Emily Dickinson and Edgar Poe are renowned American poets of the 19th century. They are famous for their works mainly based on death and immortality. Both poets faced losses from death in their lives that influenced their literary works. Poe was orphaned at a tender age among other loses giving him a dark perspective (Quinn, 1997). Dickinson's losses were however lighter with the loss of her mother among others. The analysis compares how Poe and Dickinson view death.
Poe represents death as a source of sorrow, agony, and sadness. His works are geared towards instilling fear of death upon the readers. In "The Raven," Poe paints a picture of death being inevitable while it brings great grief and sorrow (Swarnakar, 2017).
"And my soul from out that shadow / Shall be lifted - nevermore," (Swarnakar, 2017, pg. 30)
Death is eminent to our lives, according to him, as he creates a fear of its emotions and suffering. Mourning is represented in "Annabel Lee" where he mourns the death of his wife (Quinn, 1997). He expresses passionate love for her and in grieving faults the seraphs for her demise.
"The angels, not half so happy in Heaven, / Went envying her and me," (Swarnakar, 2017, pg. 31)
Poe also describes the effects of death on a person in his short narrative, "The Tell-Tale Heart." We are introduced to a narrator who seems mentally unstable after killing an old man. The narrator is in constant attempts to prove that he is not insane. The old man's death causes the narrator mental breakdown through the planning and execution of the murder.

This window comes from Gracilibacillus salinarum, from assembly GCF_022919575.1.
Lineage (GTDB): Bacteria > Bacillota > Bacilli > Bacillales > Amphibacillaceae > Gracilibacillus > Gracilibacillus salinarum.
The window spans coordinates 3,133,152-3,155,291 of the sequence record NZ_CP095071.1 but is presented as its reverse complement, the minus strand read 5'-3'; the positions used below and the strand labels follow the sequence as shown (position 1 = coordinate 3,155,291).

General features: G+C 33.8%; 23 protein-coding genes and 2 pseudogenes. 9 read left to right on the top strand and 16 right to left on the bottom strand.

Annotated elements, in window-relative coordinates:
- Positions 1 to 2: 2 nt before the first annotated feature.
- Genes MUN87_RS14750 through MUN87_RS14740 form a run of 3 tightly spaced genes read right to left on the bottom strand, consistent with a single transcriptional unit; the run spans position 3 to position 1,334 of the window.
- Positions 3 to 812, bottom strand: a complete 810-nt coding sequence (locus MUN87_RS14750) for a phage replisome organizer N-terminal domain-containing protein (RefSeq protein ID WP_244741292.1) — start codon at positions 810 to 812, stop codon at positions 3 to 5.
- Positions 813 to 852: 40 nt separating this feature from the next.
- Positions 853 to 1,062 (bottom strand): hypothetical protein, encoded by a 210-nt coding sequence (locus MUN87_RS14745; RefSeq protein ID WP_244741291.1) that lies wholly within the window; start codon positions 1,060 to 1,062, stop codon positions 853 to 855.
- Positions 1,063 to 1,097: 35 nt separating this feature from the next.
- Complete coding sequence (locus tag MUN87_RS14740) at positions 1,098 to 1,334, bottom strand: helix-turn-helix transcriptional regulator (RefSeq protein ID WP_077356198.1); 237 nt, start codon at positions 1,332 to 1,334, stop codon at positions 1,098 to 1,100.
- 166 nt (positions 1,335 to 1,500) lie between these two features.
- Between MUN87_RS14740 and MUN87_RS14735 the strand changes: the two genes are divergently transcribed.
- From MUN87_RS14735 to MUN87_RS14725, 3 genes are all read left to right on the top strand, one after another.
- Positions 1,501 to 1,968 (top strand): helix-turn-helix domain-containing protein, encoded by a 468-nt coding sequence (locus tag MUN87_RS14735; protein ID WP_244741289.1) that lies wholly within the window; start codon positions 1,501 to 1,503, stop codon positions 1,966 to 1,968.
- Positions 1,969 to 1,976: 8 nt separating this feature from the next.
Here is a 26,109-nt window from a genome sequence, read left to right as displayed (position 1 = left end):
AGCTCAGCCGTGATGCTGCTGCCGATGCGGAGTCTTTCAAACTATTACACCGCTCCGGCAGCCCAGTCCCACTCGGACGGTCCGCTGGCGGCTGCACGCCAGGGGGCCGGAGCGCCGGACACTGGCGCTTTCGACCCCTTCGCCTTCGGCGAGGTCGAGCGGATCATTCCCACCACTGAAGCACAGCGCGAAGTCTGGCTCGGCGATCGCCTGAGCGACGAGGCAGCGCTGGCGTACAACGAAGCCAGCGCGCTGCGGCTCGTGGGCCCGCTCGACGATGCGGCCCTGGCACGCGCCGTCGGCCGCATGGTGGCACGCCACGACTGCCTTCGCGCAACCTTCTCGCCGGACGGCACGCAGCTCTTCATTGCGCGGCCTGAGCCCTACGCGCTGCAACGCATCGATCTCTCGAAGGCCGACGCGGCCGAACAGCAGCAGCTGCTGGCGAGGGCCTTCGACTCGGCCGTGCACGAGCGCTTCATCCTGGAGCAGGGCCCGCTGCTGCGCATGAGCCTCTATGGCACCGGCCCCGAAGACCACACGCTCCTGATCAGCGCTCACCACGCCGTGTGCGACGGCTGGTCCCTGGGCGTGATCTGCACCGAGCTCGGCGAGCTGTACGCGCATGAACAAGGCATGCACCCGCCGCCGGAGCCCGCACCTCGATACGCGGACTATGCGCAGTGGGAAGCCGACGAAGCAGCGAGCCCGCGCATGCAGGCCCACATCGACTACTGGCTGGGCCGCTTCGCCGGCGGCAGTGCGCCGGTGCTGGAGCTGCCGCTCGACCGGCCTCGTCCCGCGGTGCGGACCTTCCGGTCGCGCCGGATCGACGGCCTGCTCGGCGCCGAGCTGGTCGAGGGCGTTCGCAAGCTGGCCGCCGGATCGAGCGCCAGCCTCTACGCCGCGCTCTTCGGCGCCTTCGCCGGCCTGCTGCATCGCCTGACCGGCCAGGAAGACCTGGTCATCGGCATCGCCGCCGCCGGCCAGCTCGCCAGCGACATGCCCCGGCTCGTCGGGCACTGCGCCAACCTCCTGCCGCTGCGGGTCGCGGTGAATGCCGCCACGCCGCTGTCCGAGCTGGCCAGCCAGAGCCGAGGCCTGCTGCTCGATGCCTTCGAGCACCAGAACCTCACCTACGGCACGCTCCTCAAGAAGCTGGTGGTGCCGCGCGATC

On the other hand, Dickinson's view about death is characterized by her facing death. Unlike Poe, she is focused on the final events one goes through thus expressing the feeling of dying (Khaangku, 2012). For instance, in "I heard a Fly buzz - when I died," she narrates the last moments when one is concerned about those, he/she leaves behind and how they are the center of attention (Swarnakar, 2017).
"The Stillness in the Room/ Was like the Stillness in the Air" (Swarnakar, 2017, pg. 33)
Dickinson is receptive of death and describes it as a peaceful process. In "Because I could not stop for Death" Dickinson describes the interruption of death on her life journey as she accepts immortality.
"We slowly drove, he knew no haste" (Swarnakar, 2017, pg. 38)
Her perception of death is one that while death is inevitable, one should not be afraid and rather be accepting the feeling of fading away.
In conclusion, Poe's view on death was overall dark with emphasis on horrors and delusion. He creates a melancholic mood. Dickinson's view, on the other hand, was rather accepting death as she describes the peaceful feeling of the dying process.
Khaangku, P. (2012). The images of death in Emily Dickinson's Poetry (Doctoral dissertation).
Quinn, A. H. (1997). Edgar Allan Poe: a critical biography. JHU Press.
Swarnakar, S. (2017). Representation Of Death In Edgar Allan Poe and Emily Dickinson. A Cor das Letras, 8(1), 29-42.
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